Art and culture

Pete Townshend Says, No Who Farewell Tour: ‘I Was Being Sarcastic’

It turns out that when Pete Townshend recently told the New York Times that he was planning on a final Who farewell tour, he was “being sarcastic,” he told the “Sound Up!” podcast in an interview released today (April 16).

“It feels to me like there’s one thing the Who can do, and that’s a final tour where we play every territory in the world and then crawl off to die,” he told the Times in an interview published last month.

However, when asked about that comment during an interview with Sound Up!’s Mark Goodman and Alan Light, he replied, “I’m not doing a farewell tour,” adding, “I think I was being sarcastic about it.”

He elaborated, “When I was 34, I wrote the song ‘Slit Skirts,’ and I think the line is ‘I’m 34 years old and I’m still wandering in a haze,’” he said of the closing song on his 1982 album “All the Best Cowboys Have Chinese Eyes.” “I felt old at 34.”

When asked about that line in relation to his infamous boast — “I hope I die before I get old” — from the Who’s 1965 song “My Generation,” he continued, “That’s a twist, in a sense. ‘Slit Skirts’ was an honest confession of how I didn’t like what I’d become. When I wrote [‘My Generation’], I was celebrating the fact that I was young — I was 18 and surrounded by old people. Now, everybody seems younger. But in those days, everybody seemed older and they all seemed to be messed up, either miserable or poor or working too hard or complaining about something. The song was about, ‘I’m never gonna be like you if I’m old,’ and I don’t think I am like them. I’m happy and I’m struggling still, and I think I’m operating for the greater good — touch wood!” (Hear the full 50-minute interview here.)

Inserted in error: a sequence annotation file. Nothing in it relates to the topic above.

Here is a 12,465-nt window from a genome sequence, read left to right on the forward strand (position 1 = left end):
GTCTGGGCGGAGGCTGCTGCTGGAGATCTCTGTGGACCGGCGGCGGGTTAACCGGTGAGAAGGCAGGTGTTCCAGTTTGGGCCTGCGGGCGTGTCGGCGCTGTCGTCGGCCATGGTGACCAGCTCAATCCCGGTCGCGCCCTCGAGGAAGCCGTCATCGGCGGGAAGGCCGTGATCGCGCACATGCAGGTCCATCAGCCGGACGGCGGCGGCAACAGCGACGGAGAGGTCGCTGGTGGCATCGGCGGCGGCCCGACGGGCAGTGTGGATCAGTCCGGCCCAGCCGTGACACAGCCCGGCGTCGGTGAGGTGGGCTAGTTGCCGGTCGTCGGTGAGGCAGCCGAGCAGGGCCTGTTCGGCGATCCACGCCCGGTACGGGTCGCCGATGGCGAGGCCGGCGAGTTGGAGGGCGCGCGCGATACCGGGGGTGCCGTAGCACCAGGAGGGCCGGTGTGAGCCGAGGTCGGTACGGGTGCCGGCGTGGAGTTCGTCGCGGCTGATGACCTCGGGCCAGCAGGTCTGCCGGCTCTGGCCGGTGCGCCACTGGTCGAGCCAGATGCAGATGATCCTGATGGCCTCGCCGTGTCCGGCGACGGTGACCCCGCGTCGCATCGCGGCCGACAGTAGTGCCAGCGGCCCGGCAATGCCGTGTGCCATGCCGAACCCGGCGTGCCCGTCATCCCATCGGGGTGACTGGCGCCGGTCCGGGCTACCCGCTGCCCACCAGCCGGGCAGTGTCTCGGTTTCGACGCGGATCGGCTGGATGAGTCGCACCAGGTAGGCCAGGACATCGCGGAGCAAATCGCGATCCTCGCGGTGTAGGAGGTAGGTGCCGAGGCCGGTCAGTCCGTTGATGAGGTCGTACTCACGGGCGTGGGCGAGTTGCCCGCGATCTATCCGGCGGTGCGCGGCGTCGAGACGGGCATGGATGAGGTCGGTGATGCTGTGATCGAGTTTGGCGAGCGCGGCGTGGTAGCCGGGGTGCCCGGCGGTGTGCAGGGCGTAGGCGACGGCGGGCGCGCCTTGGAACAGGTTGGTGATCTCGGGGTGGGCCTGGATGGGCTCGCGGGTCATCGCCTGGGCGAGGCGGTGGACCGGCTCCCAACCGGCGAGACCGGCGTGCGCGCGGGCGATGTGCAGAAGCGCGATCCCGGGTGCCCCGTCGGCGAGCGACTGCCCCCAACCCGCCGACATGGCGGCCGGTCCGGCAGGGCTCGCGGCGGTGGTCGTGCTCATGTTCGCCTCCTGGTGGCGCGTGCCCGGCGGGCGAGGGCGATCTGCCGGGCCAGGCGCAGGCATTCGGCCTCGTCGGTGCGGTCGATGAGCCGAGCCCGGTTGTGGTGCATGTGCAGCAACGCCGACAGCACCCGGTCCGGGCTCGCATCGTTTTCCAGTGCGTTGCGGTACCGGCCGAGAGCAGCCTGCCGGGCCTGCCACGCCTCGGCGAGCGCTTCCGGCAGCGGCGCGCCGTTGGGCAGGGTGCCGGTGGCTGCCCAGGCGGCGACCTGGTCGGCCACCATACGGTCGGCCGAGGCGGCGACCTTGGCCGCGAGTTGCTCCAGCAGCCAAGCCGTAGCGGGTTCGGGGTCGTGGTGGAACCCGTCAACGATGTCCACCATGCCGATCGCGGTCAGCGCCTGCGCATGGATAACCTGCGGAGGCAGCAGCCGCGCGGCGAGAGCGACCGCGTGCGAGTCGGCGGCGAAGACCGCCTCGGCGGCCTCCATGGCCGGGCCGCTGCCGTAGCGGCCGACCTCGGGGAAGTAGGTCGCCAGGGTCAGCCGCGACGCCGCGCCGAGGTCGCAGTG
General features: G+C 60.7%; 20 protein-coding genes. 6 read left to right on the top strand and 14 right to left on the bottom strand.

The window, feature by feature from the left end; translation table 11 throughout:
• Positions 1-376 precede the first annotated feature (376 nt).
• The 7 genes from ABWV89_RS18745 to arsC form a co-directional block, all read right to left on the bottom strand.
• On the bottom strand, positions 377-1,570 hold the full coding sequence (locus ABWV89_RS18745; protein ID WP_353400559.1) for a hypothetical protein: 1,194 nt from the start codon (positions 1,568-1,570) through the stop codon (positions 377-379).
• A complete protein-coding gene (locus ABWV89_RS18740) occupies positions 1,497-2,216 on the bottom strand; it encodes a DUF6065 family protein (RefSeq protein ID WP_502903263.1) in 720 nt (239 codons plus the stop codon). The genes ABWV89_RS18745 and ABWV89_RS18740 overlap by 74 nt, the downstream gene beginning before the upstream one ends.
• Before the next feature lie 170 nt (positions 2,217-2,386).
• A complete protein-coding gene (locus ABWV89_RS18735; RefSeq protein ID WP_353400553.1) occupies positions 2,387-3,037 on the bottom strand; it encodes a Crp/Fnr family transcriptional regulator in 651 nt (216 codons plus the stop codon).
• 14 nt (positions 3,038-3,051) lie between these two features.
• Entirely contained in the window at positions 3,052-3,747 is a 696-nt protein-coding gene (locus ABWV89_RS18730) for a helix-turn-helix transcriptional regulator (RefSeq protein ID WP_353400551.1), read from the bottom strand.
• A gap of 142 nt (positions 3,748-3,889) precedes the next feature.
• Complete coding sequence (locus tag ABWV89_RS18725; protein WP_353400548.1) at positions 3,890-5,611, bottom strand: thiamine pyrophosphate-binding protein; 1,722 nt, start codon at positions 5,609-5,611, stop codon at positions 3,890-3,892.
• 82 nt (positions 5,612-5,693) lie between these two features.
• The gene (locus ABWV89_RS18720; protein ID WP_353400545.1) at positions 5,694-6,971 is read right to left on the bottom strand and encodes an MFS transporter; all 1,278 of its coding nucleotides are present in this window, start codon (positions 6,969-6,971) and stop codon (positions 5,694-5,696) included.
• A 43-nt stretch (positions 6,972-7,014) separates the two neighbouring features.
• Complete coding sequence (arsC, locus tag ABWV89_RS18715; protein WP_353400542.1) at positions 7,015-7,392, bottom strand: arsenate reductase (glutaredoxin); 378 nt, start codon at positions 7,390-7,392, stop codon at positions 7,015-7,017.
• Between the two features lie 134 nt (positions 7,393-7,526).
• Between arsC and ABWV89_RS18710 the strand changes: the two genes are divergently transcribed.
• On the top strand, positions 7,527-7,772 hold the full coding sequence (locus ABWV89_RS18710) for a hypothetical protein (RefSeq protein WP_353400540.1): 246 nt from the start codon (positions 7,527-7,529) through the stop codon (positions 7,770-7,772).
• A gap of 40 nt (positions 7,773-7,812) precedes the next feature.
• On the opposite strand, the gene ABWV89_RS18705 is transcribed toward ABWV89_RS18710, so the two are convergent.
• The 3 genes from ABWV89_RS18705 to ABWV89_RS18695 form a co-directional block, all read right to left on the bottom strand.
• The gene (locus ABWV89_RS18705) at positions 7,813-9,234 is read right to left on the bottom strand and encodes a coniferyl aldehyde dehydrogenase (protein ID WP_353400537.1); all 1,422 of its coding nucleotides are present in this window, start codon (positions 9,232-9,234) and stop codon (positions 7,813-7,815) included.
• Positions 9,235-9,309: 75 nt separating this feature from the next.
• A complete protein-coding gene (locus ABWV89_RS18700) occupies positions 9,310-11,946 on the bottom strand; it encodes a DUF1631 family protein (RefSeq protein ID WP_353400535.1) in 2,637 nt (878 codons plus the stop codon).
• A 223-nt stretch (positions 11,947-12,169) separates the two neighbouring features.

As Who fans know well, Townshend, who turns 79 next month, has changed his tune on this topic several times in the past. The Who undertook a “Farewell Tour” in 1982 but regrouped seven years later and have toured regularly ever since, with Townshend and singer/fellow founding member Roger Daltrey accompanied most recently by drummer Zak Starkey (Ringo’s son), guitarist-vocalist Simon Townshend (Pete’s younger brother) and others; last year the group undertook an extensive tour with an orchestra. Founding drummer Keith Moon died in 1978 and bassist John Entwistle in 2002.

However, even his comment to the Times showed a distaste for touring as the Who. Immediately after his statement to the paper above, he said, “I don’t get much of a buzz from performing with the Who. If I’m really honest, I’ve been touring for the money. My idea of an ‘ordinary lifestyle’ is pretty elevated.” As always, time will tell.

“Sound Up!” is hosted by former MTV VJ Mark Goodman and top music journalist Alan Light (both formerly of SiriusXM’s “Crosstalk”), is produced by Roger Coletti and distributed by Revolver Podcasts.

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